If you’re a student living in California, the Cal Grant could help you pay for your college tuition — so long as you qualify.
The Cal Grant is just one of many financial aid resources available to college students. Unlike the Free Application for Federal Student Aid (FAFSA), the Cal Grant is a state grant, not a federal grant, and only applies to students living in California. But like the FAFSA, the Cal Grant gives qualified students money for college that they don’t have to pay back.
Regardless of where you live, you should definitely complete the FAFSA, as many financial aid institutions require your FAFSA to determine your eligibility.
Non-California residents can skip ahead to the last section of this post for additional financial aid tips. California residents, don’t go anywhere!
Different Types of Cal Grants
First, you should know that the California Student Aid Commission (CSAC) awards the Cal Grant based on financial need. Students—and their families, if applicable—must meet certain income and assets requirements.
Second, there are three types of Cal Grants: Cal Grant A, Cal Grant B, and Cal Grant C. Each Cal Grant offers you a different amount of money for a different amount of time, based on what kind of college or program you’re enrolled in. The money provided can only be used for specific expenses as well. Whether you qualify for one type of Cal Grant or the other depends, again, on your financial need and whether you meet certain requirements.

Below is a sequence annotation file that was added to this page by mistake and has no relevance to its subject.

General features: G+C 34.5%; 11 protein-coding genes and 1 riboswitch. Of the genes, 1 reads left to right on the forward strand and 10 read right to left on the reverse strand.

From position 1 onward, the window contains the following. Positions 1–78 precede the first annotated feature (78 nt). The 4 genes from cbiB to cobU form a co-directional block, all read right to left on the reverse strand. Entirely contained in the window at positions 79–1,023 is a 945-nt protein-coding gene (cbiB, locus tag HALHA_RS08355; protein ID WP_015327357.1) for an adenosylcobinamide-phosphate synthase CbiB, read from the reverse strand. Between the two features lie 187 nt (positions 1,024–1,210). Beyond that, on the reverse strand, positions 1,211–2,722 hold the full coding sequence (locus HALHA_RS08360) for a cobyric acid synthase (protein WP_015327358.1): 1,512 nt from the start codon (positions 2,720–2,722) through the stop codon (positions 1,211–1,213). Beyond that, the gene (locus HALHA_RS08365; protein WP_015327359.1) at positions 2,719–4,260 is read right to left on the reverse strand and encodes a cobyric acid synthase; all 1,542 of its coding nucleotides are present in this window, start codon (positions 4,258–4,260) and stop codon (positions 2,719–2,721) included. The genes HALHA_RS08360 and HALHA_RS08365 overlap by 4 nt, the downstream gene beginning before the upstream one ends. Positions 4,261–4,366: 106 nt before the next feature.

If you’re going to a technical or vocational school, you’re a candidate for Cal Grant C. If you’re not going to a technical or vocational school, take the quiz below to figure out whether you’d fit into Cal Grant A or B!
You can learn more about Cal Grants here.
Meeting the Cal Grant Requirements
If you haven’t completed your FAFSA or California Dream Act Application (CDAA) yet, here’s more incentive:
You don’t need a separate application for the Cal Grant if you’ve already turned in your FAFSA or CDAA. Completing one of the two automatically submits you for consideration for the Cal Grant.
Don’t forget that you also have to send an official transcript of your grade point average (GPA) to the FAFSA or CDAA committee!
To make sure you meet the Cal Grant’s other requirements, use this nifty check list.
Other Resources to Help With Paying College Tuition
As we mentioned above, the Cal Grant isn’t the only financial aid resource that can help you manage your college tuition. For example, have you heard of the Federal Supplemental Educational Opportunity Grant (FSEOG)? If not, check out our overview of federal, state, and school-funded financial aid.
On the other hand, if you find yourself constantly looking up different financial aid terms, this list of ten important terms can make your life easier.
Of course, we understand that such a big commitment can be hard to make. Request detailed information about our programs today to learn what we can offer you.